The good drinking guide to Byron Bay

Byron Bay. Photo: iStock

Byron has been the home and/or holiday destination of the macadamia milk-drinking, hemp-wearing, barefoot earthing, bone-broth guzzling, yoga-loving set even before those things were trending all over the place. It’s the preferred nesting spot for returning Aussie film stars and a highfalutin holiday spot but it wasn’t always the case. Byron Bay, on the New South Wales north coast, started out as just a working-class town known for mining and whaling. Say what? I think a few vegans just died. But yep, that’s right, in the 1950s a company called Byron Bay Whaling Co was a big player in town.

Thankfully, whaling fell out of favour and in the 1960s surfers moved into the area. They were followed by the hippie crowd who came in droves for the 1973 Aquarius Festival. It was pretty much Australia’s Woodstock – a ten-day event (that only happened four times) that attracted something like ten thousand people and was widely considered the birthplace of the hippie movement in Australia. Once it was over, lots of the festival folk stuck around and the chapter of the ‘peace, love and mung beans’ Byron Bay was well underway.

These days Byron is so popular (and expensive) it’s well and truly into its phase which I will call Byrondi. Byron meets Bondi. And while you hear
people moan nostalgically about how awesome Byron was 15 years ago, it hasn’t been all bad news. I mean, let’s face it, when you spend 15 grand renting a house for a week, you want a decent coffee, and you will get it. And it’s not like the hippie charm has completely gone. There are at least eight different yoga studios in town, hempshakes a-plenty, windchimes, dreamcatchers, and incense. But truth be told my favourite bit of real Byron came in the form of our cab driver with his dreads and his anti-establishment rant about cops stealing his car and his invitation to the Cacao Festival he was planning on the Gold Coast on the weekend – “it will be really sensual,” he said. “it’s just loads of people vibrating on the same high frequency, you guys should come…” I loved him so much I nearly kidnapped him and put him in my carry-on luggage. As we left the cab (no, I didn’t kidnap him), my mate asked where he was from. “Sydney,” he said, “moved up here a few months back”.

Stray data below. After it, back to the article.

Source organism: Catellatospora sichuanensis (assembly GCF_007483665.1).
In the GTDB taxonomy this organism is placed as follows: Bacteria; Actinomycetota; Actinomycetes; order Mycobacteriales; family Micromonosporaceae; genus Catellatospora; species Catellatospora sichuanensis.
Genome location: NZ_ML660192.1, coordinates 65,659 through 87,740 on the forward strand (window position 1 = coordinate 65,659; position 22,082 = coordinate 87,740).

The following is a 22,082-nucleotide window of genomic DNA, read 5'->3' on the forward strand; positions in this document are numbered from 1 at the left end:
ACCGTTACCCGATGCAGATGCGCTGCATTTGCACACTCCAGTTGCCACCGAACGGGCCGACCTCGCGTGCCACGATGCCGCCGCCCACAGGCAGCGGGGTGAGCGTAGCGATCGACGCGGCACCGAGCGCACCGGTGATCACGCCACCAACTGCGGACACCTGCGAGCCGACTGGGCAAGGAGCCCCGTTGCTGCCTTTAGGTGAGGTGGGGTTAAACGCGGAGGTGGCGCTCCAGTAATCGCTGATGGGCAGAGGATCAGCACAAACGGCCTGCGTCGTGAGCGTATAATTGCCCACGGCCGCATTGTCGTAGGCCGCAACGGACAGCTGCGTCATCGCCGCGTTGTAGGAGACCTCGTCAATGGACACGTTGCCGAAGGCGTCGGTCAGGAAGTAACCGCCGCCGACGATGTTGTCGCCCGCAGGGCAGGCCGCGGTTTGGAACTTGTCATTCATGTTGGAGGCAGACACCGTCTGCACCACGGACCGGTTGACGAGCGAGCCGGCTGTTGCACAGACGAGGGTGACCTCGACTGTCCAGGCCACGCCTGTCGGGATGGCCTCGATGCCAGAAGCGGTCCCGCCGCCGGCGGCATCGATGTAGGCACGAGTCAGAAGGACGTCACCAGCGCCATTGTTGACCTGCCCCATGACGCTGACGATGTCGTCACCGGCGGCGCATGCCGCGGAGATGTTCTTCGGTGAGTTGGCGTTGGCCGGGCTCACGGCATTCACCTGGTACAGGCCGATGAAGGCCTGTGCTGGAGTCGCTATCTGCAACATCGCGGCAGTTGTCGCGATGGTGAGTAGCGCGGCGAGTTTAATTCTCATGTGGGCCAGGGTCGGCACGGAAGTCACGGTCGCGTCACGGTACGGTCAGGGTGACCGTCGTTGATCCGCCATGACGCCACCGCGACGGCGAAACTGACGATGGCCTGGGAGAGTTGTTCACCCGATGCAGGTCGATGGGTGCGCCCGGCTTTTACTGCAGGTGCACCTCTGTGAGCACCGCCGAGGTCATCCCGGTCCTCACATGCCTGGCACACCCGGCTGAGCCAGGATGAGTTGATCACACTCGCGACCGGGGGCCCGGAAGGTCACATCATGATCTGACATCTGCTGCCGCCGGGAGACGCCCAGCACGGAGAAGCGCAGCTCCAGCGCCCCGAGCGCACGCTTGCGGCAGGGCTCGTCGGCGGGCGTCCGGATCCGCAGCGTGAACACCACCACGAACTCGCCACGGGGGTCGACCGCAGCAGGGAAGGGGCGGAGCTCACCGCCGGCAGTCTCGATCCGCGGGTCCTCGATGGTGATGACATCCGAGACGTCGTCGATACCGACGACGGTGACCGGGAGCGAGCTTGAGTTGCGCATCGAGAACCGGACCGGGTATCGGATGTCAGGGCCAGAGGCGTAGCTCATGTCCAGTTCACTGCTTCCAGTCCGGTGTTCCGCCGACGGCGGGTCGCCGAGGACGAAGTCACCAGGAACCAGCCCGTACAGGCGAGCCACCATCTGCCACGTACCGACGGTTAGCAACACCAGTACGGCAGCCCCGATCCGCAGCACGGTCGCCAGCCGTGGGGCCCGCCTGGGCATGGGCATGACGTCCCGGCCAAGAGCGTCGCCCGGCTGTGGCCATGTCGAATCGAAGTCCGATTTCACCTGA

Anyway, who cares about authentic hippie charm. We just wanted a few good meals, some delicious drinks and a sunny day at the beach. And we got all those things. So read on for our top tips in Byron right now…

The Bolt Hole, Byron Bay. Photo: Supplied.
The Bolt Hole
9 Fletcher Street, Byron Bay
Open Wed – Sun, 5pm till midnight


Byron’s own industry hang-out and a recent nominee in the Regional Bar category at the 2018 Bar Awards, The Bolt Hole serves up peace, love, grog and barbeque in equal amounts. The man at the helm, Chris Mills, has brought along a kit full of experience thanks to time spent at The Barber Shop in Sydney and he’s brought a whopping spirits selection and cocktail know-how to this coastal town.

To make the most of the view at The Bolt Hole you have to navigate some stairs but it’s primo position in the heart of town gives you panoramic views of the Byron hinterland where you can sip on some whisky or a tinnie (it’s a bottle-free venue) and watch the sunset with some blues and barbeque cranking in the background.